The MillerCoors Trenton Brewery in rural Butler County has partnered with the Colorado biotechnology company Nutrinsic Corp. to convert waste water from the beer-making process into fish and animal feed.

Trenton brewery to convert waste water into fish feed

In a multi-million project, Nutrinsic has built an addition onto MillerCoors’ water reclamation facility, located on the brewery’s more than 1,000-acre campus along Wayne Madison Road. New equipment has been installed that captures waste water — consisting of water and waste beer along with spent barley and yeast — and transforms it into single-cell proteins, said Meagan Wairama, spokeswoman for the Denver-based company.

Production of the proteins has started for testing purposes, and the company founded in 2001 will be making tweaks until it’s ready for sale to customers such as farmers and feed suppliers, Wairama said.

“We work with food and beverage processors like MillerCoors to recover nutrients from their byproduct that would be otherwise wasted,” she said.

Nutrinsic’s process alters the water’s conditions to help microorganisms grow that produce protein, she explained. Then, the protein is harvested, concentrated, sterilized and dried. The final step is packaging it under the brand name ProFloc, an end product that can be substituted for other types of feed such as fish meal or used as a feed ingredient, she said.

The process also releases clean water, she said.

The newly built processing plant at the Trenton brewery (which is actually located outside Trenton in St. Clair Twp.) is Nutrinsic’s first U.S. plant to open. Another processing facility has been opened in China.

“Our vision as a company is to make a contribution to meet expanding protein needs,” Wairama said, adding that the effort is in light of global environmental concerns.

For MillerCoors, diverting waste water for reuse is another step in the brewery’s sustainability efforts, said Trenton Plant Manager and Vice President Denise Quinn.

Nutrinsic’s process will divert about 20,000 tons of waste water a year. Previously, those 20,000 tons were applied as fertilizer for farming, and the rest of the solids will continue to be used for that purpose.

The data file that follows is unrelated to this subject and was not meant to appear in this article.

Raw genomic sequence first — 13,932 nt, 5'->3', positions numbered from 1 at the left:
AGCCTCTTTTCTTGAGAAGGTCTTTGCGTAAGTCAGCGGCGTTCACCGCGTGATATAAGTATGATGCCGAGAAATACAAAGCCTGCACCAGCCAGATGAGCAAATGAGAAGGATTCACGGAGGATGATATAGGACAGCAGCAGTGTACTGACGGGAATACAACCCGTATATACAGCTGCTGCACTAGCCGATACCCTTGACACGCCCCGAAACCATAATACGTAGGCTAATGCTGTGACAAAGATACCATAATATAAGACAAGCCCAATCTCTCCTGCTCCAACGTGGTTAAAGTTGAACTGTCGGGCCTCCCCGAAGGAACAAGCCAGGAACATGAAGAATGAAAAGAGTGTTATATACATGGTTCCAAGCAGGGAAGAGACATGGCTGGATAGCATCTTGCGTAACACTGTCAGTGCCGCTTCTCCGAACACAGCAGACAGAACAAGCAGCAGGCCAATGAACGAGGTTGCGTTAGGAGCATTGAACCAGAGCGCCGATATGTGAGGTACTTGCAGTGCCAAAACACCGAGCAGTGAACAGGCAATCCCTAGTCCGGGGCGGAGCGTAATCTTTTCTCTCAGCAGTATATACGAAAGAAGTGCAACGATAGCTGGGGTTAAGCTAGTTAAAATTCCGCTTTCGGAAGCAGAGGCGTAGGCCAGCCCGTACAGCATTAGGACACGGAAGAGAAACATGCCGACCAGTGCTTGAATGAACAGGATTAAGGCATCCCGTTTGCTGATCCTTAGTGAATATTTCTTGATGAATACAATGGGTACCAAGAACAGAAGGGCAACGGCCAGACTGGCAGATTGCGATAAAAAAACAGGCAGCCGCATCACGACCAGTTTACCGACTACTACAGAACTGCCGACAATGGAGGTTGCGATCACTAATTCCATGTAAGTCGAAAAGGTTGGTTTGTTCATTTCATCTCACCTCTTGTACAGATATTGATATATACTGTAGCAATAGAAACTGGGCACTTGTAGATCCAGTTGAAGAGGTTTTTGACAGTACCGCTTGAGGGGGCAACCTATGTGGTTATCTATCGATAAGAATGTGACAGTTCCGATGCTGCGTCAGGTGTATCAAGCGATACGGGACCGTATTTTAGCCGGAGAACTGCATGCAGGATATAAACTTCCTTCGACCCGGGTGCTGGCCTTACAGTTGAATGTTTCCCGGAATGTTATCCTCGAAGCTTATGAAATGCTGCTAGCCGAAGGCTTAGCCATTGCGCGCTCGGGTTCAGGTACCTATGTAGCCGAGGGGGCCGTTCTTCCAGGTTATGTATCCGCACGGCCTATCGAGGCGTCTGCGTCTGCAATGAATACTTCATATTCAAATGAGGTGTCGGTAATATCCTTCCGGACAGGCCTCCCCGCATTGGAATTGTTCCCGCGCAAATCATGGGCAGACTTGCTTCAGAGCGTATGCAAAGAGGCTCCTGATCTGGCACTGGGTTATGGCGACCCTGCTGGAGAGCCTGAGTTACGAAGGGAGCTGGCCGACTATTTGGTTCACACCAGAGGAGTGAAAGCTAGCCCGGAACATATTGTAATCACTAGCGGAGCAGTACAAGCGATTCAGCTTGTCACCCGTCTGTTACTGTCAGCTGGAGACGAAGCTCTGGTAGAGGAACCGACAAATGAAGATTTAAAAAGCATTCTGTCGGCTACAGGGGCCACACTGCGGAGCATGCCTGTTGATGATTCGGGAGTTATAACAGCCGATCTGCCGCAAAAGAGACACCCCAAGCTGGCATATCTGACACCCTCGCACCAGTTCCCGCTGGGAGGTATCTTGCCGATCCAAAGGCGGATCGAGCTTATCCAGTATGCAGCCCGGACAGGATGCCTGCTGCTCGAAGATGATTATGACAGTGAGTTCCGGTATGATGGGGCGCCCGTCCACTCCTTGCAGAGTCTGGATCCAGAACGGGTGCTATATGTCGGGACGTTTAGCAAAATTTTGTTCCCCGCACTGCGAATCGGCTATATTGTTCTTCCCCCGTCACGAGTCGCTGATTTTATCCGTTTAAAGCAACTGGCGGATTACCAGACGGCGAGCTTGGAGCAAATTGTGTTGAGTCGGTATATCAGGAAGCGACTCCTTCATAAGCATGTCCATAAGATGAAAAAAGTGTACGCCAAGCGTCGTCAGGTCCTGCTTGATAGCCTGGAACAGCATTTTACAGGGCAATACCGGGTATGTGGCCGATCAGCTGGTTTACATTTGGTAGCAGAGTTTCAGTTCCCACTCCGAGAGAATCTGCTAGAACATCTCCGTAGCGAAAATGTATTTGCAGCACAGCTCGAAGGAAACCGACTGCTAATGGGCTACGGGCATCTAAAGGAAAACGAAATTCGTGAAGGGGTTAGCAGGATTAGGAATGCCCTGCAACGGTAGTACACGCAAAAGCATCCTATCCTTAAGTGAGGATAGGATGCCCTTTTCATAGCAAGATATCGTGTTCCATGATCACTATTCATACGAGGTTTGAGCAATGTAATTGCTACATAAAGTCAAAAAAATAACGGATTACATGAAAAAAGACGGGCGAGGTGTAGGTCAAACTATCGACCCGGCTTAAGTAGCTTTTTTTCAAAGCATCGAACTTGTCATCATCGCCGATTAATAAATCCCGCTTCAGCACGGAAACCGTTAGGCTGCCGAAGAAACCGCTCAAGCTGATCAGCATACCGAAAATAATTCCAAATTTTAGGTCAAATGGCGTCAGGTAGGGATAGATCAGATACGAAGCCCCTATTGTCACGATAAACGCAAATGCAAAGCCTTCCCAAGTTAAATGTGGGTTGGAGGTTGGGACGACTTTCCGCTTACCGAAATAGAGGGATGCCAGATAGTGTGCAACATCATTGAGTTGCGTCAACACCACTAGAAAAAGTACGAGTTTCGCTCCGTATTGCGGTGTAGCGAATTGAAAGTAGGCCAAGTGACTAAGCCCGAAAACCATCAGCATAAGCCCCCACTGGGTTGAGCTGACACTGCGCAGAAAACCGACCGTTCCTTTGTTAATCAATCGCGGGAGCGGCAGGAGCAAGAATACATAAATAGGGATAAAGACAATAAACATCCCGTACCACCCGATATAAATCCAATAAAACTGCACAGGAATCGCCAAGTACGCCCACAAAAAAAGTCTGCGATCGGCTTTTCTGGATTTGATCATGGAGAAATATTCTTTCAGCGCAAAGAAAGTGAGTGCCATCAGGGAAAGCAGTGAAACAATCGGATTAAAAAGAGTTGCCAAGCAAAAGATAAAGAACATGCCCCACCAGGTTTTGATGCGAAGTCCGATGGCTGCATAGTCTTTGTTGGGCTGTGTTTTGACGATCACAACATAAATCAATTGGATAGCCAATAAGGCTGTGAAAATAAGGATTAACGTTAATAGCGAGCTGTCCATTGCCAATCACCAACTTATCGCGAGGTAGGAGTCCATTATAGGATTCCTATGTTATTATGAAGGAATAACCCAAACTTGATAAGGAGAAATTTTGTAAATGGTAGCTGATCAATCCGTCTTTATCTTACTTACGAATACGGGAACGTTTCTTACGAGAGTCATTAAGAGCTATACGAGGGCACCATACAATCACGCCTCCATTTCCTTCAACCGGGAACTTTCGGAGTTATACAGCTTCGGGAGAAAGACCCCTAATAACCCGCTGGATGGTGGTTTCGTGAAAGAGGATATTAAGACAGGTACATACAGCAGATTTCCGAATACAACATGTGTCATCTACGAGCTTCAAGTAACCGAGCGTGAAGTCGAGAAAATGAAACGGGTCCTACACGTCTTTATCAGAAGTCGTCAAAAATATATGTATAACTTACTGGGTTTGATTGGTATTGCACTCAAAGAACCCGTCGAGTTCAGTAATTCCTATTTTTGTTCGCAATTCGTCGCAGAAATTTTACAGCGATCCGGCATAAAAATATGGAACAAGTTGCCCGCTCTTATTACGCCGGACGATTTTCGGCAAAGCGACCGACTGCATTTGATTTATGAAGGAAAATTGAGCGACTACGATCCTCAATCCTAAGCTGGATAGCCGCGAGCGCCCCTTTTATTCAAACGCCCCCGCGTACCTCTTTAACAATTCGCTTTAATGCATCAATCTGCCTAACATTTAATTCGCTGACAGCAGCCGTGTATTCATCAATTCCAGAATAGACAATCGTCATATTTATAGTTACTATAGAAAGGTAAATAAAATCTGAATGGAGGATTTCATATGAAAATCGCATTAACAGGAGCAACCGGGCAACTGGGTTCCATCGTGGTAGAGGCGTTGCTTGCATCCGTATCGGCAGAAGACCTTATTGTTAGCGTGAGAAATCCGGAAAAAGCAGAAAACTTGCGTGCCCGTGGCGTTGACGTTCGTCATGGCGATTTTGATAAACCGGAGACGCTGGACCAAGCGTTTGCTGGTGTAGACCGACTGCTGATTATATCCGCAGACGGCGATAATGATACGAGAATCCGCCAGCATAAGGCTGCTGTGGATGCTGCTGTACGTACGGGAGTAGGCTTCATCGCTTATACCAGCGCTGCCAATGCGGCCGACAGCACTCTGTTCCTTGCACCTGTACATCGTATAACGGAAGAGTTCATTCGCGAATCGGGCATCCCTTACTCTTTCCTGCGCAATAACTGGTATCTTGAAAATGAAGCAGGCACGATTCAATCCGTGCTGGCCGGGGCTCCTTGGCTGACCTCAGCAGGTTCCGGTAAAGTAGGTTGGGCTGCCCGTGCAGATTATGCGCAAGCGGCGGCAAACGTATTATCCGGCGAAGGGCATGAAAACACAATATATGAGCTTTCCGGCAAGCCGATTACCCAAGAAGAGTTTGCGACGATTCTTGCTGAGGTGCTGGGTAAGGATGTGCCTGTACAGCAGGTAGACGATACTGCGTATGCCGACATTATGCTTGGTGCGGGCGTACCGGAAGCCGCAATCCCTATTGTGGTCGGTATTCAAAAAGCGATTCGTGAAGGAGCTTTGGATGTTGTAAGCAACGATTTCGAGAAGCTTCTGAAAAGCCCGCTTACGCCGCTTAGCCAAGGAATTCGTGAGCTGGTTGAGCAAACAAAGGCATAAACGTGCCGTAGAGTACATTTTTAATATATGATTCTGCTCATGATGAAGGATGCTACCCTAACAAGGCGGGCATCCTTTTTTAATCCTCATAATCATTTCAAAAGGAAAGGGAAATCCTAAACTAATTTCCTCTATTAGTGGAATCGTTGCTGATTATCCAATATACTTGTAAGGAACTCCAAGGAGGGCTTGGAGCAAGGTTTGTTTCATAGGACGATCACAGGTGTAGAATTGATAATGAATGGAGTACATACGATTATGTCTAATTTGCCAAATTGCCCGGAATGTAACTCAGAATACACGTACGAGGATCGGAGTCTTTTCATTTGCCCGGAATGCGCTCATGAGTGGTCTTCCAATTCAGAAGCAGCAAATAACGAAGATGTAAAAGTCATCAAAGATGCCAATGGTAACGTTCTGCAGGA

The Water Reclamation Center treats 1.8 million gallons per day of process waste water, and returns the clean water to the environment, according to the beer company. Nutrinsic has taken ownership of the solids from this process and transformed the material into its ProFloc animal feed ingredient. Because Nutrinsic has enriched the solids into a valuable protein feed ingredient, MillerCoors no longer manages the process solids as a waste, Miller officials say.

MillerCoors was approached by Nutrinsic about the project, Quinn said.

“It was kind of like, you want to do what? Fish meal replacement, what?” she said. “And then we started talking a little bit more with them. (Studies showed) that it really is possible to look at our waste stream and take some of those solids and convert it into fish meal.”

Previously, in 2009, the maker of Miller High Life, Molson Golden and Keystone became a landfill-free brewery, meaning that 99.8 percent of trash and waste is recycled or somehow reused.

“We were the first MillerCoors facility to go landfill free,” Quinn said.

Also, MillerCoors has made strides to cut its water usage at the company’s eight major U.S. breweries including the Butler County site. The local brewery sits atop the natural Great Miami River Buried Valley Aquifer. Thanks to water-tracking meters and other efforts, the Trenton operation between 2011 and 2014 has reduced its water usage by 14.1 percent. In April, water usage dropped to 2.99 barrels of water per one barrel of beer, below the company-wide average.

“That would fall in world class numbers,” Quinn said.

“As an organization, it’s real important to us to protect the quality and the quantity,” she said. “Also we have breweries that are in water scarcity states.”

MillerCoors is a joint venture of SABMiller and Molson Coors. The Trenton brewery opened for operations in 1991. It produces 63 different beer brands and employs about 550 workers.

This year, the local brewery expects to produce 9.2 to 9.3 million barrels of beer, Quinn said.

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